Used Dashboard to Inform Collaborative Action
CAN developed a Strategic Framework for Action based on the Community Dashboard that provides a context for understanding the inter-relationship of strategies needed to attain equity and opportunity for all in our community. All four areas of the framework are inter-connected. We recognize that failures in one area of the framework can impede progress towards improvement of outcomes in other areas of the framework. The framework was introduced at CAN's annual retreat in November of 2011and is now being used and refined with input from the various CAN bodies.   


Based on analysis of community issues through the lens of the Community Dashboard, the CAN partners decided to work together in two key areas: 

  • Workforce Solutions - Capital Area launched "Pathway to Prosperity," an initiative to enhance work opportunities for people who are low-income.
  • CAN began convening housing stakeholders to coordinate research and planning along the housing continuum and across the 5-county region.   

Examined Inequities and Demographic Trends   

CAN convened a Mappers and Planners Work Group comprised of professionals from throughout the region to share data, information and insights about how our community is changing. The work of this group revealed many assessments and plans that need to be connected to maximize resources and impact. This work also resulted in a better understanding of key demographic shifts: a growing, sprawling, diversifying population with greater disparities in incomes and a marked growth among Hispanics, Asians, children & youth, and the elderly.  Highlights of these findings were shared  throughout the CAN network and will continue to inform many of CAN's other initiatives. 



Enhanced Community's Awareness of Issues, Inequities and Efforts 

The CAN Community Council, a self-appointed board of community members who represent the diversity of interests, concerns, organizations, issues and populations of the Central Texas community, held monthly televised forums on the following community issues:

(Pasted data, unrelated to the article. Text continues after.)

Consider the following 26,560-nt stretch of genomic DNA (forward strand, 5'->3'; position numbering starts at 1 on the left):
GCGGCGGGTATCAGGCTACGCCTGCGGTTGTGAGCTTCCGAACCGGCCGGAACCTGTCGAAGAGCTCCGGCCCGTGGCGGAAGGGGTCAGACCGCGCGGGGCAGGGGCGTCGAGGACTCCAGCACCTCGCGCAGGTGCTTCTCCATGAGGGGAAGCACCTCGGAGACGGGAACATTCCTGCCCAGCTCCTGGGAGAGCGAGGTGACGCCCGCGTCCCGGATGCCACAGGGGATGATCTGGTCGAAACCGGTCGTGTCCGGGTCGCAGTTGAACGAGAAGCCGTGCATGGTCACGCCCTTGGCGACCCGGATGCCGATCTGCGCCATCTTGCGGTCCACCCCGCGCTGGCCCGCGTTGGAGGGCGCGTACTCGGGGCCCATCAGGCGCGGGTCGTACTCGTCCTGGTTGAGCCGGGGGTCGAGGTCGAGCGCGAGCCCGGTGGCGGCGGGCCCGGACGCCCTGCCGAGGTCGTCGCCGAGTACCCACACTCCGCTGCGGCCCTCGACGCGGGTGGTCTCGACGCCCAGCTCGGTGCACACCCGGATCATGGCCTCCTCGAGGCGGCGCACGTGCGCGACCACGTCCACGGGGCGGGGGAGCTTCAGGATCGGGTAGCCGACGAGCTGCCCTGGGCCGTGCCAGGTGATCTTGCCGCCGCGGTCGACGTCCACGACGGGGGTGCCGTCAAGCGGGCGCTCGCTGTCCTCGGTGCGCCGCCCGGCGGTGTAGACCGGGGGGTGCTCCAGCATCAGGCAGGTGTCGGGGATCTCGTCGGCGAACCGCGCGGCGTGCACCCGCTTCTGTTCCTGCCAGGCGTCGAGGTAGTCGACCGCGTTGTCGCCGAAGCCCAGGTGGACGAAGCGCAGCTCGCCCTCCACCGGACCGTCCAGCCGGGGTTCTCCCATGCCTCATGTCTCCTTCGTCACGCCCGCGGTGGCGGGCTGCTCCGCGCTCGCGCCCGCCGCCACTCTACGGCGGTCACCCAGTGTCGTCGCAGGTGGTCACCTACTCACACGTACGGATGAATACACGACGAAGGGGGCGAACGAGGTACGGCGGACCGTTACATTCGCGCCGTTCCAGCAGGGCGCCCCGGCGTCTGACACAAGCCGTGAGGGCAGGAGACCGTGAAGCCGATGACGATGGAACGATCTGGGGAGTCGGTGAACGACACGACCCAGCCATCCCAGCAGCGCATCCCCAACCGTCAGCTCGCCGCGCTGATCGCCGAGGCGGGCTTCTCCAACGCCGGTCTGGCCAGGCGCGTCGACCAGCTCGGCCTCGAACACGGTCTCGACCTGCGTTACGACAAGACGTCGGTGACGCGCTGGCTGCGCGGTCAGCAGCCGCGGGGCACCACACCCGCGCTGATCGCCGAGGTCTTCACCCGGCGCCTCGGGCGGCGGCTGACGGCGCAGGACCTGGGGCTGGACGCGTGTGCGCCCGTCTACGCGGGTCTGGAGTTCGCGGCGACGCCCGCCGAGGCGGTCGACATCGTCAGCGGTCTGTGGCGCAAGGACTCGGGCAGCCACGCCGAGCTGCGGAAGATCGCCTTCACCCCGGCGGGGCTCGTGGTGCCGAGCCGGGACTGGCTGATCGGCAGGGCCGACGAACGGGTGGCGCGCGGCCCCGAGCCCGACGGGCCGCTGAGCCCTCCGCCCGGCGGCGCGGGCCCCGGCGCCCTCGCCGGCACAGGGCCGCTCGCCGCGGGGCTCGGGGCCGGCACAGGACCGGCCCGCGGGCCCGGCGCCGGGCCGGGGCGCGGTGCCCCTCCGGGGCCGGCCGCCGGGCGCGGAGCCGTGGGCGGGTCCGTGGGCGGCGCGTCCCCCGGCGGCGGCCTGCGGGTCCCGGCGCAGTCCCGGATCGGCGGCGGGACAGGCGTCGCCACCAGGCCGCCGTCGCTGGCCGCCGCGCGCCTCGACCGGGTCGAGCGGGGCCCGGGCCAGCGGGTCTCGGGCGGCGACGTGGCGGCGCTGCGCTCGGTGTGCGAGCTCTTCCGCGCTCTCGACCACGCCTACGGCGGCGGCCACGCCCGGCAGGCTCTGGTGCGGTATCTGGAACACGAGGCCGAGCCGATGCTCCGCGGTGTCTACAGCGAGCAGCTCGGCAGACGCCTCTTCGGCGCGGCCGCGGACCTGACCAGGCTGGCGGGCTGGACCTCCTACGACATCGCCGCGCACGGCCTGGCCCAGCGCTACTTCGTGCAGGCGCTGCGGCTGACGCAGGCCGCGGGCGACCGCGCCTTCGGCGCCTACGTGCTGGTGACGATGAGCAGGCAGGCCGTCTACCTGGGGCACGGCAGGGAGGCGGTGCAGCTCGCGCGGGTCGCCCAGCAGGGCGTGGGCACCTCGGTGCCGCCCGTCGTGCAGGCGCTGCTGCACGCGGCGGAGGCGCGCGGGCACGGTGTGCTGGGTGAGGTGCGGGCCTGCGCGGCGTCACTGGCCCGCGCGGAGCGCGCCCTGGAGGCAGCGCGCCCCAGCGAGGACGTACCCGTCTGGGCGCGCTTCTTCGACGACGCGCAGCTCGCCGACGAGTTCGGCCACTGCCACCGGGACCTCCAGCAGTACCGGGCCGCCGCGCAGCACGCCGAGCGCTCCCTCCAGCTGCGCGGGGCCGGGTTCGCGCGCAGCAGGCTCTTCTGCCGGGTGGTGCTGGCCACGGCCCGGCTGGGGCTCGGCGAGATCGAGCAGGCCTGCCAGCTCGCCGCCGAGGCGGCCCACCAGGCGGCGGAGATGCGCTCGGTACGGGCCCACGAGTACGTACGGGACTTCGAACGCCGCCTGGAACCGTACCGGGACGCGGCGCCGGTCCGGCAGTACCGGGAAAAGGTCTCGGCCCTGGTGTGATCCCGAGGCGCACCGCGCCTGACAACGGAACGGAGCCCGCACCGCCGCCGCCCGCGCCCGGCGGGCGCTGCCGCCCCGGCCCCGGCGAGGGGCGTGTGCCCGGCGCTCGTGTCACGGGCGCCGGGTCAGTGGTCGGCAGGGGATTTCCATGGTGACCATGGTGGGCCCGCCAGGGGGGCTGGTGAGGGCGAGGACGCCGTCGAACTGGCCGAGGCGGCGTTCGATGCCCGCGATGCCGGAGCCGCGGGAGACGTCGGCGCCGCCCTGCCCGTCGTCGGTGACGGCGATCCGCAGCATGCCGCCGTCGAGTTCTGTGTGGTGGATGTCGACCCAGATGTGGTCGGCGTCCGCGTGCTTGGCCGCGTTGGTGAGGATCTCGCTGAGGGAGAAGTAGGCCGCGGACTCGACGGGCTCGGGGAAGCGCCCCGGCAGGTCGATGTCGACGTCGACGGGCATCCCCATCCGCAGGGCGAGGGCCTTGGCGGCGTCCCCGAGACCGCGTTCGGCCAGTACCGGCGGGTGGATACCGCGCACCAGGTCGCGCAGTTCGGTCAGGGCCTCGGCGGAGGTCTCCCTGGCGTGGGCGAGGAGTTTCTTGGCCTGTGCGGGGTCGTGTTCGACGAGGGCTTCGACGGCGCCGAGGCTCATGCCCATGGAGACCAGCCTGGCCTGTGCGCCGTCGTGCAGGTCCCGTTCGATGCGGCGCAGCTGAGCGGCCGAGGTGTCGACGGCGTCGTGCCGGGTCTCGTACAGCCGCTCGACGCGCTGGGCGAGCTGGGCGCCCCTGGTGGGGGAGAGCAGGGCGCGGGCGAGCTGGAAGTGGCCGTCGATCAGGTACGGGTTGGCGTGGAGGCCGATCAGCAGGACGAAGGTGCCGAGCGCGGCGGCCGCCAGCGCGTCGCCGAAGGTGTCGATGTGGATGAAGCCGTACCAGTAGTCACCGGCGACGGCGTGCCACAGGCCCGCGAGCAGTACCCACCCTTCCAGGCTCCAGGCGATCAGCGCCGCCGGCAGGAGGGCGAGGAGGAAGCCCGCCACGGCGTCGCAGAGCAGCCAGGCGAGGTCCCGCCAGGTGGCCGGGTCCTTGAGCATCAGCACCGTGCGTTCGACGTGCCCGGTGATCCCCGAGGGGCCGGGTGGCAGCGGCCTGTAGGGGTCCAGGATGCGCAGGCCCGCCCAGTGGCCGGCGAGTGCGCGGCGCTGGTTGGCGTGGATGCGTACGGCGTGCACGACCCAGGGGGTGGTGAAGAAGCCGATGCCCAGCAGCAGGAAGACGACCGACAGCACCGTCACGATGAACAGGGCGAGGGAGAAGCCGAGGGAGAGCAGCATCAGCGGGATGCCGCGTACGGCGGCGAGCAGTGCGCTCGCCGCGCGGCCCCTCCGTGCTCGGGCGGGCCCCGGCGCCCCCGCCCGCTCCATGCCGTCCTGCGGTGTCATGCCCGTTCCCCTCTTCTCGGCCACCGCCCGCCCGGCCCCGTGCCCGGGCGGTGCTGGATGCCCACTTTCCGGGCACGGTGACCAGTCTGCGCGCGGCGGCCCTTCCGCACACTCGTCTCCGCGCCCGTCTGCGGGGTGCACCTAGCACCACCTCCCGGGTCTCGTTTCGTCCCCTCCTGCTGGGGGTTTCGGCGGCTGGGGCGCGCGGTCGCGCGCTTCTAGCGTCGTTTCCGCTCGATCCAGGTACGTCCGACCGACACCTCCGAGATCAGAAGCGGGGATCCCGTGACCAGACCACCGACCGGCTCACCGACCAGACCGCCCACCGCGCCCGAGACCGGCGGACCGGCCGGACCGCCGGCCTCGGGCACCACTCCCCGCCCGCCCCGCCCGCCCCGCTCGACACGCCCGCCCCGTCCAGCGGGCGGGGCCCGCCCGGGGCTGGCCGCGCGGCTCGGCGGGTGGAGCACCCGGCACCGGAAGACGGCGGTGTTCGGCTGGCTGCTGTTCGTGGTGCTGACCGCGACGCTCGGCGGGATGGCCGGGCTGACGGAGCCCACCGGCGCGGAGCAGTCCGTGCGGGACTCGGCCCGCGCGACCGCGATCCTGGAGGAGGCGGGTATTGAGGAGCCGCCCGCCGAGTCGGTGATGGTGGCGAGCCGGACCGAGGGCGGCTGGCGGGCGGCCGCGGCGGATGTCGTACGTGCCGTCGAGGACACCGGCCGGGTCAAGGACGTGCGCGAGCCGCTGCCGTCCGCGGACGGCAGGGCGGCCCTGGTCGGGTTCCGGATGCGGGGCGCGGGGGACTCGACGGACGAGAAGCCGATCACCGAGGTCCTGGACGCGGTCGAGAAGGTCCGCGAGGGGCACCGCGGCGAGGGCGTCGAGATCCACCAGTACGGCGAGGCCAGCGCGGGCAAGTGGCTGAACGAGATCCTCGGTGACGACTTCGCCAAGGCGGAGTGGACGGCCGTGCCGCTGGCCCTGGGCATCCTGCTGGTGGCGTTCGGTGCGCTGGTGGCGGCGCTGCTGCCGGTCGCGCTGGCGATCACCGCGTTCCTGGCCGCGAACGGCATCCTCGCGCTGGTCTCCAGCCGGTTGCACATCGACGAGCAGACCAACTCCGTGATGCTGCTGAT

• Barriers to education success for single moms
  • Early education and care
  • High school career tracks and workforce education
  • Health and behavioral health
  • Tools to connect families to resources
  • Homelessness and housing planning
  • Programs to support small business development
  • Sustainability and Complete Communities


Informed Network of Local Impact of State Budget Cuts & Response 

CAN convened an Intergovernmental Public Policy Committee, comprised of governmental relations professionals of most of the CAN partner agencies, to share information about the local impact of budgets cuts resulting from action taken during the 82nd Legislative Session.  Both a pre-Legislative Session and   post-Legislative Session dialogue between the CAN Board of Directors and the members of the Travis County legislative delegation helped policy makers understand common interests and concerns. 


Worked to Connect Families & Individuals to Community Resources

CAN made progress on its Stable Families, Healthy Communities Five-Year Plan by convening exploratory meetings to learn how the Texas Benefit Bank could promote outreach through a volunteer model and streamline eligibility screening for a range of programs.  CAN also worked with the Behavioral Health Planning Partnership to convene exploratory meetings related to launching a Community Resource Coordinating Group for persons with behavioral health issues. 

CAN Welcomes New Leaders for 2012  

Alan Miller, 2012 CAN Board Chair
CAN Board of Directors